Friday, 9 February 2018

Institutionalised Incompetence

By Les May

YOU may have noticed a bundle of documents dated 29 January 2018 fastened to a lamp post close to a patch of green space somewhere near you. You should have done, there were 207 of them.  They relate to a hearing to take place at the Royal Courts of Justice in London and are intended to serve notice of that hearing.

Now you might think that someone would have taken great care to make sure that everything was, as they say, ‘kosher’:  no mistakes, no slip ups! But you forget, this is Rochdale, incompetence is the order of the day. So it should not really come as much of a surprise to find that the covering letter, signed by no less a person than David Wilcock, Legal Director,  Governance and Workforce, manages to inform the reader that the hearing will be on Tuesday, 19th February. Now, God willing, there will be a 19th of February 2018, but sure as hell it won’t be a Tuesday.

But of course, being only the covering letter rather than the legal bit you are no doubt allowed to make a mistake, even if you do it 207 times.   But probe just a bit deeper into the legal stuff and you find a paragraph about another hearing for an interim injunction on 6th February to allow three clear days between the service of the notice and the date of the hearing.

I can say with complete certainty that the notice I read was put up on Monday 5th February, which by my reckoning does not even allow for one clear day before the hearing. In other words someone at Rochdale MBC did not do their job properly.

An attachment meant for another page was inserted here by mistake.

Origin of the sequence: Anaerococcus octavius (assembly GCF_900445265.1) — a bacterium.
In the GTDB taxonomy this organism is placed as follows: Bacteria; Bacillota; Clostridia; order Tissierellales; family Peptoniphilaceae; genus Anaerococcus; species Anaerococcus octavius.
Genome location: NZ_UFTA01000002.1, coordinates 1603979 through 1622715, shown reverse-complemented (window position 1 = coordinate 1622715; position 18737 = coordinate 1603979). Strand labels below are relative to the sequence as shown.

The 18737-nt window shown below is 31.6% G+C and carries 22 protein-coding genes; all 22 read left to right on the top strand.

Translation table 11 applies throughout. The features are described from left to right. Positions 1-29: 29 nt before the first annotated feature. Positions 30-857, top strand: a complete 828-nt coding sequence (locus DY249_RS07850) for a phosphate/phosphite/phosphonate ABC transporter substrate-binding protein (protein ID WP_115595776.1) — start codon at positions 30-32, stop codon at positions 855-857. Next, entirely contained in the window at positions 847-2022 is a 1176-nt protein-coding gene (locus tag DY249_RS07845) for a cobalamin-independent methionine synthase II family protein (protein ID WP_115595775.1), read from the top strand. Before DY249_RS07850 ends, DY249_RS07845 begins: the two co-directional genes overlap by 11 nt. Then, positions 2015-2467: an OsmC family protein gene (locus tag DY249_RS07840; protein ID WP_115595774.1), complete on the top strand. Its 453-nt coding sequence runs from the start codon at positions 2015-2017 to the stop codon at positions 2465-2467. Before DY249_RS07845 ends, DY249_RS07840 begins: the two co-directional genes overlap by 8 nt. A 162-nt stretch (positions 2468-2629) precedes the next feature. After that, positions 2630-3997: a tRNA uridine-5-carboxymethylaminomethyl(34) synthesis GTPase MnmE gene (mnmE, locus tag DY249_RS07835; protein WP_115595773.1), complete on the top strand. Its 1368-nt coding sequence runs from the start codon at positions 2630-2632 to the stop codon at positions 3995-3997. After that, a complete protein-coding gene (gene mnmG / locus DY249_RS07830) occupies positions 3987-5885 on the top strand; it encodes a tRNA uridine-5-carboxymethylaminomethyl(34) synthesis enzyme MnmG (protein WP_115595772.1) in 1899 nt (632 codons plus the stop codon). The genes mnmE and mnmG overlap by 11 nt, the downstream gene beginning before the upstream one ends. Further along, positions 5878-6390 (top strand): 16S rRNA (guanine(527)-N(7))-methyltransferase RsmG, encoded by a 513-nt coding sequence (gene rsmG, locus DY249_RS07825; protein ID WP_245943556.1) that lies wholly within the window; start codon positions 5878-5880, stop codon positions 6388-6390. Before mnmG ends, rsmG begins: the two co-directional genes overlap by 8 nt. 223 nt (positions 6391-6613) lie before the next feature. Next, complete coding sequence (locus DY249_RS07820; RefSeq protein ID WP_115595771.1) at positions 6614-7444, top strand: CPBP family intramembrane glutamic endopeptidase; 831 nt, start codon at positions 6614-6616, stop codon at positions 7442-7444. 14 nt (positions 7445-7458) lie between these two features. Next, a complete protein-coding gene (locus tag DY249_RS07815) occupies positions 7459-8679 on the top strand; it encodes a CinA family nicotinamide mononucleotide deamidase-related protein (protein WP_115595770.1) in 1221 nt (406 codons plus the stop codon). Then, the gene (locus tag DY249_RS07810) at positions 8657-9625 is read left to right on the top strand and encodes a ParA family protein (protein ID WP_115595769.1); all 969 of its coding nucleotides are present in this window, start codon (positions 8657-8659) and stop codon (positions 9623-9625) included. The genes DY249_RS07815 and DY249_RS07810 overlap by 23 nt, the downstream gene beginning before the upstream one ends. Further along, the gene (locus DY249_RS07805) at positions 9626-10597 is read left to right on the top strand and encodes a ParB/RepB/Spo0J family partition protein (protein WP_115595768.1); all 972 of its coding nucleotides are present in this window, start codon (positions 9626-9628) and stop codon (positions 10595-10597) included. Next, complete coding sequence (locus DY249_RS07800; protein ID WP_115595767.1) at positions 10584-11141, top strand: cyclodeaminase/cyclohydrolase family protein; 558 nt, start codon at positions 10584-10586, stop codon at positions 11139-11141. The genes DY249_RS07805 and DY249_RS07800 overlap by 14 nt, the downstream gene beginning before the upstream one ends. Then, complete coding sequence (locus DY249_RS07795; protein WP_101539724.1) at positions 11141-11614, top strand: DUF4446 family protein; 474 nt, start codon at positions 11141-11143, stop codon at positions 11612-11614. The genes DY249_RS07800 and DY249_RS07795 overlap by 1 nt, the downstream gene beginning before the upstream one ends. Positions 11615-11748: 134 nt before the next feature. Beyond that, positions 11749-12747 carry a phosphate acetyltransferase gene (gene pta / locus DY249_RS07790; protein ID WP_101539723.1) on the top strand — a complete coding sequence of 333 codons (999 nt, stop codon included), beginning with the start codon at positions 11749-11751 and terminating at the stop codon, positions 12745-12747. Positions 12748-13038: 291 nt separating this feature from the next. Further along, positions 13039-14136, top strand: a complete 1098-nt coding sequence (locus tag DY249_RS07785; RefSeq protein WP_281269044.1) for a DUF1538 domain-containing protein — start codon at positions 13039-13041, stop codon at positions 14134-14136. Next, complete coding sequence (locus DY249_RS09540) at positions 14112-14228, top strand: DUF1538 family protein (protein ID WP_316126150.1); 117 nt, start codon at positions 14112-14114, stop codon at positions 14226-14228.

This is not the first time that I have come across a casual approach to meeting the legal niceties of giving notice to the public.   A planning application relating to land below Castleton did not appear until the final date upon which objections could be made.   A notice relating to an area near Castleton station was affixed to a lamp post on the wrong street and related to a completely different street than that named in the notice.   A temporary road closure order in the Marland area related to a different road altogether.  A lady who has far more knowledge than I of the treatment of parents who have offspring subject to child protection orders, recently described the approach in Rochdale as ‘slap dash’.  I discussed the problem of getting anyone at RMBC to take seriously the possibility of election fraud in a NV piece on 2nd May 2017.

I don’t expect councillors to check on every legal notice emanating from RMBC but I do expect that they will ensure that those charged with managing the legal affairs of the council meet both the letter and the spirit of the law.

It is long past the time when the Leader of the Council should be having a stiff word with the Chief Executive. Or perhaps neither of them really care.

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